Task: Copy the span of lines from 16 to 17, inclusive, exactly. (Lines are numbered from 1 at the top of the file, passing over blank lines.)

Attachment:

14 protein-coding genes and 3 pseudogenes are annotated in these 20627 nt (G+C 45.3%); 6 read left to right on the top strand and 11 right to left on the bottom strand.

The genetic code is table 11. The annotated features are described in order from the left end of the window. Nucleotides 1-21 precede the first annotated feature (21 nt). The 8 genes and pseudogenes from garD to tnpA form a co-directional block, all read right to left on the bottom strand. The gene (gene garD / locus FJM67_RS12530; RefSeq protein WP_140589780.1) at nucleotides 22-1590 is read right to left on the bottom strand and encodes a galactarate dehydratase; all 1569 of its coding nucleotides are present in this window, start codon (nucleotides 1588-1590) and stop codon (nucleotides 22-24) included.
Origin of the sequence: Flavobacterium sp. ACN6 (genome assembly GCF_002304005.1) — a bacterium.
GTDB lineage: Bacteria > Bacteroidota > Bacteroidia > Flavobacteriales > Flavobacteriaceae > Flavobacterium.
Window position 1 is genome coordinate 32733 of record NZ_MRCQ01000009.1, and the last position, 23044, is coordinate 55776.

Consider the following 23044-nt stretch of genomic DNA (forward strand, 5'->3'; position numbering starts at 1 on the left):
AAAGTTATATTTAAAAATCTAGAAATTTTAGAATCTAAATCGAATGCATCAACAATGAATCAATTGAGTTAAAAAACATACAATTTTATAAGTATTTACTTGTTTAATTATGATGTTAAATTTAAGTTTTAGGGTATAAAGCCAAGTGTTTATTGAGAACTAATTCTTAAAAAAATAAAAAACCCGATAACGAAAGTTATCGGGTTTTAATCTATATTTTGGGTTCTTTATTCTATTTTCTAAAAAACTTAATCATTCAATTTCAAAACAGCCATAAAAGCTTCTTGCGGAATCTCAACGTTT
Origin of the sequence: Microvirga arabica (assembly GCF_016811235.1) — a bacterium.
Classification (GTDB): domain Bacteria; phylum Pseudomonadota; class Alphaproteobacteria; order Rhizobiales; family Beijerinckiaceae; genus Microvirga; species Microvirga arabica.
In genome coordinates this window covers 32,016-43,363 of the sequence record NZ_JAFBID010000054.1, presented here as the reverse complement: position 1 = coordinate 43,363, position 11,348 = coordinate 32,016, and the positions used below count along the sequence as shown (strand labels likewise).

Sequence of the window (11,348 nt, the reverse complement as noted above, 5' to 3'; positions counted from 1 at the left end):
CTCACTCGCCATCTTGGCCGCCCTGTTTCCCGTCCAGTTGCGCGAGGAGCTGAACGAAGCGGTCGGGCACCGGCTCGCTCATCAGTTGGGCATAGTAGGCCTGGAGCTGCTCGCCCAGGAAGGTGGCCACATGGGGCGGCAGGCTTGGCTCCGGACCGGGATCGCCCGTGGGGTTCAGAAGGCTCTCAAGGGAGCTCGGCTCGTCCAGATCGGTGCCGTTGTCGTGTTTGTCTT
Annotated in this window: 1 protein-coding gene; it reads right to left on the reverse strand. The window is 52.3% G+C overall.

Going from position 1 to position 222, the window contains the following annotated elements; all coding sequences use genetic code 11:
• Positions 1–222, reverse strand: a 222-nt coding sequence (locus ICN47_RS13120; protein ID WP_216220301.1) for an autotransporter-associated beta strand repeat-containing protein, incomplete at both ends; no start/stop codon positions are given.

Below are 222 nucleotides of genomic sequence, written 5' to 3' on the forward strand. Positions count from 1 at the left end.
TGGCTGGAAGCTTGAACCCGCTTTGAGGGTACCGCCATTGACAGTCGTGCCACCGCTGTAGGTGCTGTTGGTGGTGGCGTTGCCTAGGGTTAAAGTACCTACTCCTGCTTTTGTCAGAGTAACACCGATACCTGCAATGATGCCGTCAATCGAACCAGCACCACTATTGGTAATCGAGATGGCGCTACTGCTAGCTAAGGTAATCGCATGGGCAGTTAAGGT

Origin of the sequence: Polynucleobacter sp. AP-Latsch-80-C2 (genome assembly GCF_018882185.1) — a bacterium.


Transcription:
Below are 222 nucleotides of genomic sequence, written 5' to 3' on the forward strand. Positions count from 1 at the left end.
TGGCTGGAAGCTTGAACCCGCTTTGAGGGTACCGCCATTGACAGTCGTGCCACCGCTGTAGGTGCTGTTGGTGGTGGCGTTGCCTAGGGTTAAAGTACCTACTCCTGCTTTTGTCAGAGTAACACCGATACCTGCAATGATGCCGTCAATCGAACCAGCACCACTATTGGTAATCGAGATGGCGCTACTGCTAGCTAAGGTAATCGCATGGGCAGTTAAGGT